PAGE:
Wlliam Gilmore Simms
Joscelyn: A Tale of the Revolution >> Chapter XXV: A Touch of Gout >> Page 227

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Novel (Romance) | The Reprint Company | 1975, 1976
Transcription CHAPTER XXV.
A TOUCH OF GOUT.
The next day, after a sleepless and miserable night, Walter took
his departure from Beach Island, for Augusta, leaving Maj or Alison
in possession of the field. But this consideration gave him no concern.
He seemed to have no apprehension from the gallantries of that
courtier-like gentleman, and had no reason to question the fidelity of
Angelica, however much he might be surprised at her flexibility.
We may take for granted that the Major was not the person to
forbear any of the privileges to which his graces of manner and social
resources might prompt him to pretend; and we may assume that he
soon became quite as marked in his attentions to the beauty of Beach
Island as he had been to her of the "Sand Hills" of Augusta. His
approaches were destined to be quite as familiar, to Angelica, as they
had been to Annie Dunbar; and, with this advantage, that they were
scarcely received with so much coldness and hauteur. Youthful gal-
lantry needs to be kept in frequent exercise, if only to make its right
hand perfect in its cunning; and gay young gentlemen are very apt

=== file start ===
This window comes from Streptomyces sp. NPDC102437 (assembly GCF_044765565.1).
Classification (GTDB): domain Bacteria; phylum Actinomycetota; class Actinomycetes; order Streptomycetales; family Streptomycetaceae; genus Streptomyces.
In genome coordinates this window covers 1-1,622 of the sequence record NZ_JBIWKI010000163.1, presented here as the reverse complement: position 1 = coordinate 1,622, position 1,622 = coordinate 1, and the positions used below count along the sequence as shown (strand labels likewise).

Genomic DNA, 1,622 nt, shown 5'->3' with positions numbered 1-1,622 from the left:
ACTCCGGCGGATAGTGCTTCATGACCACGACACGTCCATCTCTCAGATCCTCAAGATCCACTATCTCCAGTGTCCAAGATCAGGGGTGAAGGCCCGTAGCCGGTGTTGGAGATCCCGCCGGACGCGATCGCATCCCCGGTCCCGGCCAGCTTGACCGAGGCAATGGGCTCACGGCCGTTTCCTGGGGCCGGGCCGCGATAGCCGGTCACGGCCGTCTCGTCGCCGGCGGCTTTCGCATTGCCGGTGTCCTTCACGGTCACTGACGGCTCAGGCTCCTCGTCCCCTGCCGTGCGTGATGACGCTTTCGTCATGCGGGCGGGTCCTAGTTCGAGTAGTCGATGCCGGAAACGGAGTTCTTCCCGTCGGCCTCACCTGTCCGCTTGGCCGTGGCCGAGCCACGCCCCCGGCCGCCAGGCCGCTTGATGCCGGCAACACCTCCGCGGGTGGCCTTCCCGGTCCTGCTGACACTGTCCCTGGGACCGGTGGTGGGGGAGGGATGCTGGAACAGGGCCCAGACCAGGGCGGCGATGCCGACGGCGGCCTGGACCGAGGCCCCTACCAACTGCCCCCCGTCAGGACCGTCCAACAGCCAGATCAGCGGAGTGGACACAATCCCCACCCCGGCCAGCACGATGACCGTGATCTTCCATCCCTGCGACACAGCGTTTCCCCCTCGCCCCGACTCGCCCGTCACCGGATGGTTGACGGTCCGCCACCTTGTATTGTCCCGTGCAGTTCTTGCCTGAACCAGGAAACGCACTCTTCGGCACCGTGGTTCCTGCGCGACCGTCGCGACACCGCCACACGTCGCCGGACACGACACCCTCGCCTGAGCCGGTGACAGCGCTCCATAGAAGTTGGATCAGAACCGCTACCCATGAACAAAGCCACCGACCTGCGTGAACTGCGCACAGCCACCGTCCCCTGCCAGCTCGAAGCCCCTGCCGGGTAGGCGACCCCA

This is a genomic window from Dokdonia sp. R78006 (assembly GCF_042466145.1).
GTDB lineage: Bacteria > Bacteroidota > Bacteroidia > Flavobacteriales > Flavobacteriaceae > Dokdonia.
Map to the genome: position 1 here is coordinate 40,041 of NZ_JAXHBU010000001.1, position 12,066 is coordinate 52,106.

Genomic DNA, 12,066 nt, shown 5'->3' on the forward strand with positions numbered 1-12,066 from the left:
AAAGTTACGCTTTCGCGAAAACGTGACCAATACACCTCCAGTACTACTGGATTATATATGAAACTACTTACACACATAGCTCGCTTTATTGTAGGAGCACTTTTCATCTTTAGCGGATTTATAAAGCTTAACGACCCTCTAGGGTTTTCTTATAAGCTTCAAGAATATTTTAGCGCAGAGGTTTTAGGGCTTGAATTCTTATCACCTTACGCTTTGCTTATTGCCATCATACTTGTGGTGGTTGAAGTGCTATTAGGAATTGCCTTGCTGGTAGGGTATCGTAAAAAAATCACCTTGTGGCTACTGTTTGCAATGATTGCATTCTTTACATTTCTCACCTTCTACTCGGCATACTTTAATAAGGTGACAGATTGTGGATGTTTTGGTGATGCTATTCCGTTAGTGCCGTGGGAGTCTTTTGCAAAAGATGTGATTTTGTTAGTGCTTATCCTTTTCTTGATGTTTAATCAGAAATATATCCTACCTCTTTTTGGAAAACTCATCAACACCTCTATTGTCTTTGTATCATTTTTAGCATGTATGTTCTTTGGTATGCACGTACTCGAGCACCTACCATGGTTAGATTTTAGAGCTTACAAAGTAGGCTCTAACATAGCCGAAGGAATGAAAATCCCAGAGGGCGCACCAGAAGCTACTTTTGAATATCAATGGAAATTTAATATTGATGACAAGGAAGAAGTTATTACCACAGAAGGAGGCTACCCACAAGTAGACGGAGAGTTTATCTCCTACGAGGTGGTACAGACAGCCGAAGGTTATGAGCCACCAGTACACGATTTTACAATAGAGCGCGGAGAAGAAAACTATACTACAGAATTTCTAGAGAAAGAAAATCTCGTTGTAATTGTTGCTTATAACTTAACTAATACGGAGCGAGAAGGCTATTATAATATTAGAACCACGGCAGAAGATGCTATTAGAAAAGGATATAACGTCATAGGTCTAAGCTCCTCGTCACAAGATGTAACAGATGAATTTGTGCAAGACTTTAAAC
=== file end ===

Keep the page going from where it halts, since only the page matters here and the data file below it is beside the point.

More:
to play the lover, if only that they may pleasantly pass the time. It
forms no subject of scruple, or even thought, with cavaliers of the
ballroom, that young damsels are liable to deceive themselves as to
the quality or character of the courtesies which they receive; and it is,
perhaps, quite as fortunate for the damsels that so many of them can,
with such facility, learn the secret of requiting the suitor in his own
coin.
Angelica was gay enough in spirit to welcome the cavalier with
smiles, without deigning him any further favors. Her vanity liked
homage, while her cunning disarmed it mostly of the power of harm.
Besides, what degree of love she could feel, was really enlisted in
behalf of Walter, who, with quite as fine a person as any which she
knew, was of a good house, with very fair prospects, had high repu-
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